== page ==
The Internet of Things could help simplify campus and facilities management.
“The quality of real-time information
that becomes available will take the guesswork out of much of capacity planning
and decision-making,” J.P. Rangaswami,
chief scientist for Salesforce.com, predicts
in a Pew survey. The net effect will be to
reduce waste and improve efficiency in
the movement of people and goods.
However, the technology also creates
new challenges for campus leaders.
“Our notions of privacy and sharing
will continue to evolve as a result,” Pew
notes, “with new tradeoffs needing to be
understood and dealt with.”
PRIVACY AND SECURITY
Community college leaders will have to
consider the privacy implications of all
of this data sharing.
For instance: Who “owns” the data
generated by networked sensors? How
will this information be stored so that
it remains secure? What are the expectations for privacy among students,
staff, patients, and others whose movements or performance may be tracked
and monitored? Will campus leaders
have to draft new policies to fill gaps
where laws such as FERPA and HIPAA
now fall short?
Adding more networked devices
also gives hackers more opportunities
to infiltrate campus networks.
Recently, so-called Distributed Denial
of Service (DDoS) attacks have begun
targeting the Internet of Things. These
attacks involve using a network of computers to overwhelm a website or server
with so many messages that it can’t
handle the load and is incapacitated.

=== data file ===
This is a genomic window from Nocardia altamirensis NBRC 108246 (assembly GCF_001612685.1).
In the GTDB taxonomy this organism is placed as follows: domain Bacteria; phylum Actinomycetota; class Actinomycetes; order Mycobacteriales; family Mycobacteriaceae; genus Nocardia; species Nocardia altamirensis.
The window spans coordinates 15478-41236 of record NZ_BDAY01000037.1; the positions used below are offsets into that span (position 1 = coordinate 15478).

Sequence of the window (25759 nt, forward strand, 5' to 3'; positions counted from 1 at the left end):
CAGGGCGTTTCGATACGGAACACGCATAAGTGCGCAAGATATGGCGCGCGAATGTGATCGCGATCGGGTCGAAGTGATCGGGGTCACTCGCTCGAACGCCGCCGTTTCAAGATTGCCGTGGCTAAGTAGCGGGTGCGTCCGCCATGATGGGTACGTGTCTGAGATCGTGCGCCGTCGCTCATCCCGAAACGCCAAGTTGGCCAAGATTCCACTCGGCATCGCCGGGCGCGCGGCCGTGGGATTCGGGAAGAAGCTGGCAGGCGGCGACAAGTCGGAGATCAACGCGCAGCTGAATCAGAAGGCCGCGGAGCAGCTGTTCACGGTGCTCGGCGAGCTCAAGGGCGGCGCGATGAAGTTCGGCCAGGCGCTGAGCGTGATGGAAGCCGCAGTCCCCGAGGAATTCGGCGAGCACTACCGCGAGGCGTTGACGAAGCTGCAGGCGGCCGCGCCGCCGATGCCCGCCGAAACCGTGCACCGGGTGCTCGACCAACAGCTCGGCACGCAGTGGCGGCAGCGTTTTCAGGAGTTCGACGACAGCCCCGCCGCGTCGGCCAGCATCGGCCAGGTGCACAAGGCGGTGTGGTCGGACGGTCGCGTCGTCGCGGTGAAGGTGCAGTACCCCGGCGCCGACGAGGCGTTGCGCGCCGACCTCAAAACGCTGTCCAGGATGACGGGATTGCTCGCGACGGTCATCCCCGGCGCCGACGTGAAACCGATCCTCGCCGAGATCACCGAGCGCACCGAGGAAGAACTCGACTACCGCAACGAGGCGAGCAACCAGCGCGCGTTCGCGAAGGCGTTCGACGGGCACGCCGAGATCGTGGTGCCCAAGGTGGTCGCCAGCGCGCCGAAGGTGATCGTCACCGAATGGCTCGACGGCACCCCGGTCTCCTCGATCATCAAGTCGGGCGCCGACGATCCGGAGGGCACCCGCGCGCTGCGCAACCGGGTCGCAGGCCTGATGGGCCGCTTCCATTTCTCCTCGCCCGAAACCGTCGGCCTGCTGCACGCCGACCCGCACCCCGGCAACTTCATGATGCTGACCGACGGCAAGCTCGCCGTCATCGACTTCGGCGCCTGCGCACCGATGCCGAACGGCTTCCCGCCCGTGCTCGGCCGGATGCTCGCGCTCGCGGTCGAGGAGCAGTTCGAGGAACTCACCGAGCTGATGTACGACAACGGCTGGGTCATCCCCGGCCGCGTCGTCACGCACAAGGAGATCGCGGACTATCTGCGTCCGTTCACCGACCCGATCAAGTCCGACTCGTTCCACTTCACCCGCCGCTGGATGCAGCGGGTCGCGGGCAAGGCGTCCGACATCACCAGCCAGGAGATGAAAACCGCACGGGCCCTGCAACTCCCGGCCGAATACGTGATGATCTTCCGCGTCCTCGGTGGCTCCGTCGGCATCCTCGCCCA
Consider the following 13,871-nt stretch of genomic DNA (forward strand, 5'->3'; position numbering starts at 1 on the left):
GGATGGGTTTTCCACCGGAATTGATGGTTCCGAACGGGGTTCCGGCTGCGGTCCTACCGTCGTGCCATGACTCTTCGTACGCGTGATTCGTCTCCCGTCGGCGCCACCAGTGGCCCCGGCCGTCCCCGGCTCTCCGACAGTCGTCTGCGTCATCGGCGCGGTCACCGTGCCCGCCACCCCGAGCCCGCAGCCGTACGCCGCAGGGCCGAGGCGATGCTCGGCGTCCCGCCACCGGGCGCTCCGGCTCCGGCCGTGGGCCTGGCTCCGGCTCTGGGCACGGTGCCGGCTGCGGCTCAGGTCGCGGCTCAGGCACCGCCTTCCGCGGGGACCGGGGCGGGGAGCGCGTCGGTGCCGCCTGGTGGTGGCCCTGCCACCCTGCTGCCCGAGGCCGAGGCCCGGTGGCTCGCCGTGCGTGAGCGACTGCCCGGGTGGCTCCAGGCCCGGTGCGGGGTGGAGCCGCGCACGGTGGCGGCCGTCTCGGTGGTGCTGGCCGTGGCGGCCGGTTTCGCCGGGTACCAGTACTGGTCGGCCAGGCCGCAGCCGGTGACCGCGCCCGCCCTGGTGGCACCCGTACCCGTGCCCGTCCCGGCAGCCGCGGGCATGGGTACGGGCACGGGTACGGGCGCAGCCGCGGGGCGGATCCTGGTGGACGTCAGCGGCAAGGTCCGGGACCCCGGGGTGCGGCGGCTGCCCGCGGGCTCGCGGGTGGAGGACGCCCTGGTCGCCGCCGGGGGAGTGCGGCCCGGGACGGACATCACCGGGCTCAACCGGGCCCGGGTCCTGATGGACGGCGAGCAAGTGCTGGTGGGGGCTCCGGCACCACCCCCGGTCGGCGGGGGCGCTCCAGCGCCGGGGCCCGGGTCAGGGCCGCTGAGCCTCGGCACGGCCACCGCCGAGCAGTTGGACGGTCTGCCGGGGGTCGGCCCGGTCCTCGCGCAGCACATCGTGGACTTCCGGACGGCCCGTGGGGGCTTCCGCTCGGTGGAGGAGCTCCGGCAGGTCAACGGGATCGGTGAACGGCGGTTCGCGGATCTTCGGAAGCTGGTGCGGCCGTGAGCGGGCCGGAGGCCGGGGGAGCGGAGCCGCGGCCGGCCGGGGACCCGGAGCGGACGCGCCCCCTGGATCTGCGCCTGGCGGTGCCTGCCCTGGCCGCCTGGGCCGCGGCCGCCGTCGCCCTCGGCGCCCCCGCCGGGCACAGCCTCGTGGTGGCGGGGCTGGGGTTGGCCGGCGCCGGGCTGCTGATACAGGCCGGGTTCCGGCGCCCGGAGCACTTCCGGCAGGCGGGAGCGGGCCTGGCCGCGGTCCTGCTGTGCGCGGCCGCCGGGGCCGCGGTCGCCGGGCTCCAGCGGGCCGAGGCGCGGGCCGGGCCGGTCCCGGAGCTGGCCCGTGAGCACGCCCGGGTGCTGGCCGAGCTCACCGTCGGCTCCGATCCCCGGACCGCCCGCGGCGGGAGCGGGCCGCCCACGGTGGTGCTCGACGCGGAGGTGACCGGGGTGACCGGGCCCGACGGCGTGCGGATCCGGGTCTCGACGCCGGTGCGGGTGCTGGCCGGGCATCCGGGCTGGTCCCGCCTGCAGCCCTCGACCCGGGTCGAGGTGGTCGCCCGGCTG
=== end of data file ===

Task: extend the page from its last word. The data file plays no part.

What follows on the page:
In the past, DDoS attacks were accom-
plished by hijacking computers with
malicious software and turning them
into a robot network, or botnet, to send
the messages. Now, there is software avail-
able on the Deep Web that compromises
Internet-connected devices that people
typically don’t think of as computers,
such as networked security cameras, and
uses them as botnets instead.
“There are a large number of people
in the world whose main goal is to
upset everybody else,” says Roy Bartels,
chief technology and information
security officer for Western Texas
College, who has presented with Slimp
about the Internet of Things and its
implications for colleges. “Securing
the growing number of networked
devices on campus is going to be a constant challenge.”
OPPORTUNITIES FOR INSTRUCTION
But where there’s a challenge, “there’s
also a workforce development opportunity for colleges,” Slimp says.
Because other organizations will
face the same challenges, there will be
a growing need for network and information security specialists, he noted.
Community colleges also will play a
key role in training students for new
jobs created by the Internet of Things,
such as designers of wearable technology or grid modernization engineers.
Some colleges already have developed
new programs to meet these workforce
demands. For instance, Springfield
Technical Community College in
Massachusetts has added courses and
labs in its electronic systems engineering technology program that teach
students how to program and connect
sensors to send data across wired and
wireless data networks. Three Rivers
College President Carol
Spalding has embraced
technology in her job.